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Views on data use, confidentiality and consent in a predictive screening involving children
  1. G Helgesson1,
  2. U Swartling2
  1. 1
    Unit for Bioethics at the Department of LIME, Karolinska Institutet and Uppsala University, Uppsala, Sweden
  2. 2
    The ABIS Research Group, Division of Paediatrics and Diabetes Research Centre, Department of Clinical and Experimental Medicine, Faculty of Health Sciences, Linköping University, Linköping, Sweden
  1. G Helgesson, Unit for Bioethics, Department of LIME, Karolinska Institutet, Berzelius väg 3, SE-171 77 Stockholm, Sweden; gert.helgesson{at}


Data from the 5–6 year control questionnaire of the ABIS study, a Swedish prospective screening of children for Type 1 diabetes, indicates a genuine trust in the researchers—very few participating families expressed concern about their participation. Nevertheless, a majority do not want their research data to be used beyond the agreement of the original consent. They want to be asked for renewed consent in such cases. A vast majority also want potential high-risk information about their child to be communicated to them. Most participating families want this regardless of whether any preventive treatment is available. Although potential benefits for their child is a motivation for participation for a majority of the respondents, they also claim to be motivated by altruistic reasons. These results are compared to results from two similar studies in the UK.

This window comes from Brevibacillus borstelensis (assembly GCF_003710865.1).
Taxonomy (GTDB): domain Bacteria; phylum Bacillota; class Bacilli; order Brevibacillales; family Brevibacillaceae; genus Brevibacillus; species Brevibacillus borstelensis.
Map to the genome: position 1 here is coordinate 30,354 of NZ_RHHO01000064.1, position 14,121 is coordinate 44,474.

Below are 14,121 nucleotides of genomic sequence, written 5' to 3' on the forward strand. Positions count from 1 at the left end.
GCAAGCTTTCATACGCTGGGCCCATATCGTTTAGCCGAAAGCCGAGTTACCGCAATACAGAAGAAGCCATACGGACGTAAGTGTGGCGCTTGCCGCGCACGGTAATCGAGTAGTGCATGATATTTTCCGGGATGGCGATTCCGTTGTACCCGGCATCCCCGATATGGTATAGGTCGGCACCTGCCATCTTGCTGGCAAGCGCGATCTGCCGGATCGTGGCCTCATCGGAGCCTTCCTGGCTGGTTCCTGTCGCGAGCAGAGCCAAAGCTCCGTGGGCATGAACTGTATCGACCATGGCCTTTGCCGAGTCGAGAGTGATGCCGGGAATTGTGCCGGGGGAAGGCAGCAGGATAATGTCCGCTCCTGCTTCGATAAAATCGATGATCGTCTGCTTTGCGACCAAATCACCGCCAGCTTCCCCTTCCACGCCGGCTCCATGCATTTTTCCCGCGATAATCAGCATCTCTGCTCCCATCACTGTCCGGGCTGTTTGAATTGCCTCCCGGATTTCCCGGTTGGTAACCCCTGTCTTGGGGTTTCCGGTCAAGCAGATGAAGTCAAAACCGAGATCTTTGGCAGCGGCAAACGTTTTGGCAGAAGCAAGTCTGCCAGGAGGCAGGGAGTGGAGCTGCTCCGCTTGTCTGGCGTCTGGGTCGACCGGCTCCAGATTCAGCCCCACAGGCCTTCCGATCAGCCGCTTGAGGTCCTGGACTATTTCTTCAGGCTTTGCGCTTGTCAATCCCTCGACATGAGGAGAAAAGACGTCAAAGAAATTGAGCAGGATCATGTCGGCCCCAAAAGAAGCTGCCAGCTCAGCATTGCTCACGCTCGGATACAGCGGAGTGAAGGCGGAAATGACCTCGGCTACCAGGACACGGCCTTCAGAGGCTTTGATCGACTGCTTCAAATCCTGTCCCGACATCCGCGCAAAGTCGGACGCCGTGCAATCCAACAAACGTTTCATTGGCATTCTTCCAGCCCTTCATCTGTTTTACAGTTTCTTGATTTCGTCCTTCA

• Children
  • concern
  • high-risk information
  • informed consent
  • longitudinal studies

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  • Competing interests: None.

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